Image source: Apple.
Continue Reading Below
I recently acknowledged that I was wrong about Apple's iPad. I'd predicted that the iPad could become the company's primary revenue driver. After the first couple of years of blistering adoption, iPad unit sales have sagged as the market searches for an appropriate upgrade cycle length.
Looking back, this makes sense. After early adopters rushed out to buy Apple's tablet, they were getting on a third upgrade track, and now need quite compelling reasons to go out and upgrade to the latest and greatest. With Apple now entering a fourth product category with Apple Watch, are there any lessons from the iPad that investors should use to set their expectations?
To upgrade or not to upgrade, that is the questionI think it's safe to say that if the average consumer were to list their upgrade priorities right now, it would likely look something like this:
We use our smartphones constantly, and smartphone OEMs continue to offer compelling performance gains each year to warrant upgrading frequently. The typical upgrade cycle used to be two years, but carriers are now introducing a slew of new ways to upgrade even more frequently. The average smartphone upgrade cycle is now expected to contract to less than two years.
Computers are still the primary productivity form factor for most people. Performance gains are modest nowadays since this is such a mature category, and this is the most expensive of the three categories listed, so people usually upgrade their computers every five years or so.
For consumers to upgrade their tablets, they need a good reason to (in terms of new features or better performance) and it has to fit within discretionary income budgets. Discretionary income is limited, so there is an inherent trade-off with upgrading a tablet since that money could be put toward a higher-priority smartphone upgrade, for example. It seems that for whatever reason, most people that have bought tablets aren't upgrading them yet or all that often.
Back to Apple WatchSo what happens when you introduce a fourth category to the mix? Where does a smartwatch fit in terms of upgrade priority?
When Steve Jobs introduced the first iPad in 2010, he said that any new product category has to perform certain tasks better than existing product categories. "The bar is pretty high," he added, while naming a few examples of the types of tasks a tablet is better at. This list includes browsing the Web; emailing; sharing and viewing photos and videos; listening to music; playing games; and reading e-books. Otherwise, the new product has no reason to exist.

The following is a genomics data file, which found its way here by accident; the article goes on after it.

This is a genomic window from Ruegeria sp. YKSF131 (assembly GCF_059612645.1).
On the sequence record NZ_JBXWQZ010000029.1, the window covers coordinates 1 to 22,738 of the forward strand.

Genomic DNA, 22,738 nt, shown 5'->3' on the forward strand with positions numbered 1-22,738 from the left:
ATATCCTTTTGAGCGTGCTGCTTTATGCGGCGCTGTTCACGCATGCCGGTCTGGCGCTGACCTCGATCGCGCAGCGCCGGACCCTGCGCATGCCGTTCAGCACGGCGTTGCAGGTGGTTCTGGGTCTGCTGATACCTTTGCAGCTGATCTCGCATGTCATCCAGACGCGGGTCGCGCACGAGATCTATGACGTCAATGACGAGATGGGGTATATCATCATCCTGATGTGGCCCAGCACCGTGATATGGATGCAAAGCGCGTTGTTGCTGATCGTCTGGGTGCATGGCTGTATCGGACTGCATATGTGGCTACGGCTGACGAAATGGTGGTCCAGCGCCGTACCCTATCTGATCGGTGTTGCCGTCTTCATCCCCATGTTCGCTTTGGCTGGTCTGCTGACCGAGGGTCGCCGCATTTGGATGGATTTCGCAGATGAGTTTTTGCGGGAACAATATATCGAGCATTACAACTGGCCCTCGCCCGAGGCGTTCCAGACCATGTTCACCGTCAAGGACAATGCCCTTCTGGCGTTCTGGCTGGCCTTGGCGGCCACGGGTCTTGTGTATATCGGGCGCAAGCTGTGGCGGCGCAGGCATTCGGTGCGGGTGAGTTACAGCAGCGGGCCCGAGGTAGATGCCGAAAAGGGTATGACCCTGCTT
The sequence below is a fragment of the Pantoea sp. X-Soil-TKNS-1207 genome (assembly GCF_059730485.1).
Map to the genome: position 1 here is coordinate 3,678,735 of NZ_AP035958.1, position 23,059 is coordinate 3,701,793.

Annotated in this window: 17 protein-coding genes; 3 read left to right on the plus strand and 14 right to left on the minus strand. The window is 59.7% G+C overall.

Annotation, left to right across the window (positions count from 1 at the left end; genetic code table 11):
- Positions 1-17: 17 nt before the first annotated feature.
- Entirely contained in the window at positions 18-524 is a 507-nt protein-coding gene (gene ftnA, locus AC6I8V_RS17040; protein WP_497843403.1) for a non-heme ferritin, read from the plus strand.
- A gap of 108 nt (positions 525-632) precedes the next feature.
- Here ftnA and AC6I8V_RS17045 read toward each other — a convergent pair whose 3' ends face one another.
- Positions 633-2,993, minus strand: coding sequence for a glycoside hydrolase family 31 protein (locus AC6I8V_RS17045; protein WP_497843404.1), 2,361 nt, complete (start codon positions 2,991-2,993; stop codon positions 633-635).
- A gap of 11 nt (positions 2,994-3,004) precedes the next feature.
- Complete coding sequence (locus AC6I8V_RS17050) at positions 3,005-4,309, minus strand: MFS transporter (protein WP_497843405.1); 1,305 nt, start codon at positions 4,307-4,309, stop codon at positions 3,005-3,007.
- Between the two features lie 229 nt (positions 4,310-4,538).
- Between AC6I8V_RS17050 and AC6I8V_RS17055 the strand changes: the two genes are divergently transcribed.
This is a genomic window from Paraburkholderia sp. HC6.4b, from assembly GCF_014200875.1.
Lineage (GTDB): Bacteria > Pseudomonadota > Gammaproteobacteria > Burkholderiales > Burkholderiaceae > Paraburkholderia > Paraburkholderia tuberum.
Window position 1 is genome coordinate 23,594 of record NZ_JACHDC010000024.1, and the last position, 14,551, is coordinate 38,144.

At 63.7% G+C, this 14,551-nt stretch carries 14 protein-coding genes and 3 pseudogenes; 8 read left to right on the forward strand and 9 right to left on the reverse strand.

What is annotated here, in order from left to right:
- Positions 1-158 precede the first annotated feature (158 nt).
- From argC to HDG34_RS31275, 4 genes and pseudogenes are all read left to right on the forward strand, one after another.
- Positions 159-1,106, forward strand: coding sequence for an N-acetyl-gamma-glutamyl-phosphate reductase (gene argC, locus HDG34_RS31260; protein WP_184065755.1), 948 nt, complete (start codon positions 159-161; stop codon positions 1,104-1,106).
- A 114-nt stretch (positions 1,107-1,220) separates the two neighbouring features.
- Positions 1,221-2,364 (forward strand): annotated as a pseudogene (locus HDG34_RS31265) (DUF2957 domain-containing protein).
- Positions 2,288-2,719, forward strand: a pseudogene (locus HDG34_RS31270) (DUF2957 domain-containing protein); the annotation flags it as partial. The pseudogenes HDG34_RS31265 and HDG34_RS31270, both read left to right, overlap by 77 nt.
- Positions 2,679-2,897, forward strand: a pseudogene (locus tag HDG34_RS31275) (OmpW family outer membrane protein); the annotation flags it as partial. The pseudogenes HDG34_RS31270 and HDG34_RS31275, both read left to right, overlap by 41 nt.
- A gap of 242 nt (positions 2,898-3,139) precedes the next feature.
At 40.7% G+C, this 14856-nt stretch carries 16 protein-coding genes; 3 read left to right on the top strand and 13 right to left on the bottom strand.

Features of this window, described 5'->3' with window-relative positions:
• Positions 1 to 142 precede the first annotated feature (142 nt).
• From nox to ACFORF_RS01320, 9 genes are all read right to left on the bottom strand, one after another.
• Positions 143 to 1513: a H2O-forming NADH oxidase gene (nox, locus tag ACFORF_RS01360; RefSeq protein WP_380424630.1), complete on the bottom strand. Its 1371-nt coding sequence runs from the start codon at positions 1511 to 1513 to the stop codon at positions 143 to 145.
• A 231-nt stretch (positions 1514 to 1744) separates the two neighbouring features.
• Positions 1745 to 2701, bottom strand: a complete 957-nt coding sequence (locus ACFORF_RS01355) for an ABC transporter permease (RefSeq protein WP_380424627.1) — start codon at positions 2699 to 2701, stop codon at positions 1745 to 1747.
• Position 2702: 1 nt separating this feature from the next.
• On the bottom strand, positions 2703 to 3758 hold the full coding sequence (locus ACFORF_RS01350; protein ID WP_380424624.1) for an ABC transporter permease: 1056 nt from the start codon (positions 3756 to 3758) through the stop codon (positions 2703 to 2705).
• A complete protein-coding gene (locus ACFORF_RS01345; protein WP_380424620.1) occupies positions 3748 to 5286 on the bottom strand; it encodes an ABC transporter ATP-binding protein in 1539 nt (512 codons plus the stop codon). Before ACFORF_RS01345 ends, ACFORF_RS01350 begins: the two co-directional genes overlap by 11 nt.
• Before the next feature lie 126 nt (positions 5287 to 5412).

Using this framework, the inevitable question is: What does Apple Watch do better? For starters, it is the only fitness tracker that can effectively track and monitor health data using sensors. Of course, it also tells time more conveniently than any other category since it is a watch, after all. These are unique characteristics of the wearables category, though. Beyond that, I don't believe Apple Watch performs other tasks -- such as emailing, texting, or viewing photos -- better than existing categories.
For these reasons, I believe that the Apple Watch will likely come in at the very bottom of the list:
I do expect that Apple will make dramatic improvements in performance in the first years, like any nascent product. The forthcoming generations should offer much greater processing power, battery life, and more stuffed into ever thinner and lighter designs.
Right now, the smartwatch market is still very much in the adoption phase. But eventually, as the market matures, sales will transition to upgrades. Your guess is as good as mine when it comes to how long the smartwatch upgrade cycle will be, but I think it might be quite lengthy. That's especially true if you spent $10,000 on an Edition model. Who wants to upgrade that every year?
The article Does the iPad's Stumble Offer Lessons for Apple Watch? originally appeared on Fool.com.
Evan Niu, CFA owns shares of Apple. The Motley Fool owns shares of and recommends Apple. Try any of our Foolish newsletter services free for 30 days. We Fools may not all hold the same opinions, but we all believe that considering a diverse range of insights makes us better investors. The Motley Fool has a disclosure policy.
Copyright 1995 - 2015 The Motley Fool, LLC. All rights reserved. The Motley Fool has a disclosure policy.